The past two years had seen him living on the edge of danger, scouting out trouble for the army, even behind enemy lines. His devil-may-care attitude had left him intact apart from a couple of minor scratches. He did not mention his commission to his parents, the Duke and Duchess of Salop, who seemed unconcerned to see so little of him. When on furlough in London he did not wear his uniform or mention the war. His friends' questions as to his whereabouts were ignored or answered enigmatically with "Here and there."
From the tone of his father's letters, which Richard's valet sent on to Portugal and reached him erratically, they assumed he was living a life of wild debauchery abroad. His man, Timmons, continued to live in Richard's lodgings and answer social invitations on his behalf, declining those he would not be able to attend. Timmons was the only person he bothered to communicate with back in England.
Somehow the polite world thought he was a disreputable rake.
Rubbish, of course. He'd only removed the desire in his heart to marry, and he did not believe in the idiocy of love. He would never again place his trust in the sweet lies that spilled from a woman's lips. When ladies made their choice of husband, their criteria were based on wealth and societal power, not tender sentiments.
When he was in England, he gambled, raced rather recklessly at times, and he tupped women of all classes. He'd come to realize the women of high society were just as free with their favors as those who walked the dirtiest streets of London. The ladies of the ton were simply more cunning and diabolically discreet. Did any of them truly believe in honor and fidelity? He had yet to meet a lady who was constant. Even his mother had a discreet lover to which his father turned a blind eye for reasons beyond Richard's understanding.
"Where have you been, Richard?"
"I'm not interested in this ... whatever the bloody hell this is," he said, spreading his hands to encompass them.
"Please, you have no idea how much I've regretted —"
She gasped as he stepped in so close she was almost flush to his chest. "The only thing I regret, Aurelia, is that I did not see your true character before I made a fool of myself."
She paled. "I —" Her throat worked on a swallow. "Please, listen to me."
"What could we possibly have to say to each other?"
"I thought we could be friends. I've missed you. What we had was —"
His harsh bark of laughter had a flush covering her face.
"We had nothing. I offered you marriage and my love, and you refused because the earl had more wealth and influence to help your family. I am not interested in your overtures of friendship, Lady Trenear. Do not approach me again, my cordiality and forgiveness will extend only so far."
He stepped away from her and walked deeper into the beautiful gardens, away from the revelry of the well-attended house party. Why in God's name had he even accepted the invitation? He should have traveled down to Derbyshire with his older brother, Francis, or to the seaside. Anything would have been better than this intolerable gathering.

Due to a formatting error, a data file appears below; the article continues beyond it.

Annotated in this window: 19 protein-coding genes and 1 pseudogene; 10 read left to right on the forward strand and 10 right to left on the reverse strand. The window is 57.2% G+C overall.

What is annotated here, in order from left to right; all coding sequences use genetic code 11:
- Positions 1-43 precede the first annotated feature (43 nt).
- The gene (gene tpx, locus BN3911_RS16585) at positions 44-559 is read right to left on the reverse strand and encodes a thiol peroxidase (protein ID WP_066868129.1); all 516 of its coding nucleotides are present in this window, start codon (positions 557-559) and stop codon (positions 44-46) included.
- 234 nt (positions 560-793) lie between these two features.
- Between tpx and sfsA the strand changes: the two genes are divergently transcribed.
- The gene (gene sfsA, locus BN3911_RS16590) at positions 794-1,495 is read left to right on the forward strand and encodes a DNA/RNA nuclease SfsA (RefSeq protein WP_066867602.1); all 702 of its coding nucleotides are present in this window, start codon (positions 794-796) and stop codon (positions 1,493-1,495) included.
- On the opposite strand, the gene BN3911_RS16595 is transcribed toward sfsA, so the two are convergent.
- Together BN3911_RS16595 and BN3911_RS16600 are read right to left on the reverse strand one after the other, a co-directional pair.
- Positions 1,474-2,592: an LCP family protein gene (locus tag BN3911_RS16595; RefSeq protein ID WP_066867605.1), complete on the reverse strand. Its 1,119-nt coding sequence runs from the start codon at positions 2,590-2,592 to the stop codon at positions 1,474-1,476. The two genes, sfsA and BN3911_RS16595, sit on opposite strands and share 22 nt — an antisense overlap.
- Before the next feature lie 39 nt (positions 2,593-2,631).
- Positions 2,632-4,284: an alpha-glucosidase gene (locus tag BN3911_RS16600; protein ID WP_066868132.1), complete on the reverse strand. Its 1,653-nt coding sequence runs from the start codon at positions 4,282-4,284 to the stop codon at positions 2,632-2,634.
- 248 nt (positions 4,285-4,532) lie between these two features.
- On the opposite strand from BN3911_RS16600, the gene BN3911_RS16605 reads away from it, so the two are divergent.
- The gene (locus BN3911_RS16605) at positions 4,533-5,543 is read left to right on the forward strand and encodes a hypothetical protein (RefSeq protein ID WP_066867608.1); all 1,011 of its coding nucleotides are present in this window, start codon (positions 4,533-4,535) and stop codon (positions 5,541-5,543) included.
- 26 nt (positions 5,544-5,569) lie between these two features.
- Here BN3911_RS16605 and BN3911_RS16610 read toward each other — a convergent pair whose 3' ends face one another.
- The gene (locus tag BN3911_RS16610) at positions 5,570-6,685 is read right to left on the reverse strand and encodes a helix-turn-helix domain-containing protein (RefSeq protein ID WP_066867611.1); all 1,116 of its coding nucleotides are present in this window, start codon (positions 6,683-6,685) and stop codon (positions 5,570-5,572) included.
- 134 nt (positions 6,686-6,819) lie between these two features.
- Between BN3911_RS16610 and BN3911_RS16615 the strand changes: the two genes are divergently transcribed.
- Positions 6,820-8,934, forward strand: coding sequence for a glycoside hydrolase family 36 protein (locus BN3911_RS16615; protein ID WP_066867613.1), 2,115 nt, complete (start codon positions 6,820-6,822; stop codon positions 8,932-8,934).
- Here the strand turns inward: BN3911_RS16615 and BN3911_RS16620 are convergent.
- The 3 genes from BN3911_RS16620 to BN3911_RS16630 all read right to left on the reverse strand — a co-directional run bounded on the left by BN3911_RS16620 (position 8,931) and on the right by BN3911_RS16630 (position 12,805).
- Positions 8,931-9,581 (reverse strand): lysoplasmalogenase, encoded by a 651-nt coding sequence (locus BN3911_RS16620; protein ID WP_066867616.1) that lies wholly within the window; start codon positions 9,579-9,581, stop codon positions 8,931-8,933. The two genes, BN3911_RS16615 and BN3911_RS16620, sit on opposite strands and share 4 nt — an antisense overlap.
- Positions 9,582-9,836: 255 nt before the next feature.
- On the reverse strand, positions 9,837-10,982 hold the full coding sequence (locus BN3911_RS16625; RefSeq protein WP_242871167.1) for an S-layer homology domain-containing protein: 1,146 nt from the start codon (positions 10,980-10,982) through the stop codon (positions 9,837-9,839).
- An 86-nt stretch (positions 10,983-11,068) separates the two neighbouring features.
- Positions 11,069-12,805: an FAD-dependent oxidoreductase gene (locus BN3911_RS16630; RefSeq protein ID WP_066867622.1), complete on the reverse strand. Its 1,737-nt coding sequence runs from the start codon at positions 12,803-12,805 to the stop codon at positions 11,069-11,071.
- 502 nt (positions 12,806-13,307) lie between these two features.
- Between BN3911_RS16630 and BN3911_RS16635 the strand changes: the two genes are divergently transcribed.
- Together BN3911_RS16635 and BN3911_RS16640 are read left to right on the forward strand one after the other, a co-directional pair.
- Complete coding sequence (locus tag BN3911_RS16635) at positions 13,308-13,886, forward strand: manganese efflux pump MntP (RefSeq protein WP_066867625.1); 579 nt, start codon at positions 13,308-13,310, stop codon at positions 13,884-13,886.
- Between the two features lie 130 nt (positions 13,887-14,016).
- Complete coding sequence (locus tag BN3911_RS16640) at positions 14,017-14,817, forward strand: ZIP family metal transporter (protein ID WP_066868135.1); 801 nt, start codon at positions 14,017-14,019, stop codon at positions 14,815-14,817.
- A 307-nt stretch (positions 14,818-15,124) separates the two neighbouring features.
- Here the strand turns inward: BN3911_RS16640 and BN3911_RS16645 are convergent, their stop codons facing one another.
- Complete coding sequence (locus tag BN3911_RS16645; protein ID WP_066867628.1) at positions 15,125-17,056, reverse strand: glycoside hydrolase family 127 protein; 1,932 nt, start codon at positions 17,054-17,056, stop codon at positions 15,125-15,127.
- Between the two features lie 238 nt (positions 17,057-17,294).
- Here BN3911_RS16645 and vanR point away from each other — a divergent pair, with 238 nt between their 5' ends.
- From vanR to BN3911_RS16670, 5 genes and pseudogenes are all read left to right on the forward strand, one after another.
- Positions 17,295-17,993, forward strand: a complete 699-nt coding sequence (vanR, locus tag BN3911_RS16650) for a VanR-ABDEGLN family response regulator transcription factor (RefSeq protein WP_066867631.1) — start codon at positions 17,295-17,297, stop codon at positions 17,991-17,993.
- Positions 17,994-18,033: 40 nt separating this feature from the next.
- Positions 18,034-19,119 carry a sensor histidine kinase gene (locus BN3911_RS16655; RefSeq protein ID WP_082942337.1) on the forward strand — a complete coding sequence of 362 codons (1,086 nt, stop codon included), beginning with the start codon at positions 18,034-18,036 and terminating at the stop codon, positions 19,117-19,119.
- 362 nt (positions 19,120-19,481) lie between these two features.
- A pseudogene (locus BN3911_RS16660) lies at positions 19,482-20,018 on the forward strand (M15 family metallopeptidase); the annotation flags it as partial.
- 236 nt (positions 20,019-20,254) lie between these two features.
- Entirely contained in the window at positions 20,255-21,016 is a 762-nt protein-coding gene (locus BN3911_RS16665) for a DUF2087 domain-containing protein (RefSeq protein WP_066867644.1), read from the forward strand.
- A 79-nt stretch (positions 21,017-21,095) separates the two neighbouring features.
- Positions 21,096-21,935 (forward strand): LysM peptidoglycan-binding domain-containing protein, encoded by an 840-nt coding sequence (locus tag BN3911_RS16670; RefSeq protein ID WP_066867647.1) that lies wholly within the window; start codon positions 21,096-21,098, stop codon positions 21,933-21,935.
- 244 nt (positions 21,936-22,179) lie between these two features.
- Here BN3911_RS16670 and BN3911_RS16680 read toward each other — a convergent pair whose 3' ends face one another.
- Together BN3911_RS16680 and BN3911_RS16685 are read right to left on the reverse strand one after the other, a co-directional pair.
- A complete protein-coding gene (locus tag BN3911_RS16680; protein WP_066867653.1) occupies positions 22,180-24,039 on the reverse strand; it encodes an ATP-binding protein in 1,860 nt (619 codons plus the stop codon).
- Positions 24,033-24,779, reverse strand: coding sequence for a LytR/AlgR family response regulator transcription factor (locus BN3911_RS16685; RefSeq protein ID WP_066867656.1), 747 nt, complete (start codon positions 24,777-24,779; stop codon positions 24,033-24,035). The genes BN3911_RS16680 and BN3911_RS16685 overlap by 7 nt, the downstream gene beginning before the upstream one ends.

Richard rounded a corner and passed a maze, moving to the hidden alcove. As he drew closer, the sound of awful retching reached his ears. A few seconds later the scene came into view and the explanation for the offensive sounds made itself evident. A young lady was bent over, casting up her accounts and groaning. He considered leaving, he'd had enough interactions with females to last him the month, but a sob hiccupped from her and then more of that blasted retching.
"May I offer you any assistance?"
She muffled a squeak and lurched upright from her bent-over position so fast she stumbled. She lifted a handkerchief that was crushed in her hands to dab at her lips. Her cheeks turned a pretty shade of pink. "I am terribly mortified!"
Her eyes were red and a bit swollen from crying, her nose, too, if he was not mistaken. Her cheeks were splotched and even the curls caressing her cheeks were limp. Beneath the dishevelment, the young lady was ravishing with her golden hair and eyes so green they were like the grass they stood upon. Holy God, she is beautiful. Her frame was petite but elegant, with lushly sensual curves. His cock twitched and flexed, and the boredom that had been coursing through his veins dissipated.
"Who are you?" The question slipped from him before he'd even formed the thought.
A severe frown lowered her brows. "I should wait to be introduced, otherwise it will be highly improper."
He glanced down. "I've seen you casting up your accounts. Under the current circumstances, I believe we have gone past the bloody need for strict formality."
Her eyes widened, and she retreated a few steps. At least she hadn't swooned or dissolved into a fit of hysterics at his lack of subtlety. He sent a swift prayer to the heavens for small mercies. "Will you permit me your name?"
She scowled and remained muted. Apparently, he'd encountered a young lady who did not find him charming. After an awkward silence, he said with a short bow, "Lord Richard Maitland at your service."
She canted her head to one side, her curious eyes considering him, dissecting him with their beautiful piercing quality. "Are you a despoiler of innocence?"
Well ... he'd not expected that bit of forthrightness. "I beg your pardon?"
Her eyes flashed. "Are you a rake, a libertine, a degenerate, a despoiler of innocence?"
Good God. He reflected on the reputation that had been following him. A libertine of the first order. "No."
She made a skeptical sound. "How are you acquainted with my family?"
"Lord and Lady Gladstone are your parents?"
"I am good friends with your brother, Elliot, Viscount Ravenswood. We were friends at Eton and then Oxford. We share a love of thoroughbreds. He invited me here. Are you his little Evie who hounded him to play tea whenever he visited from school for the holidays?"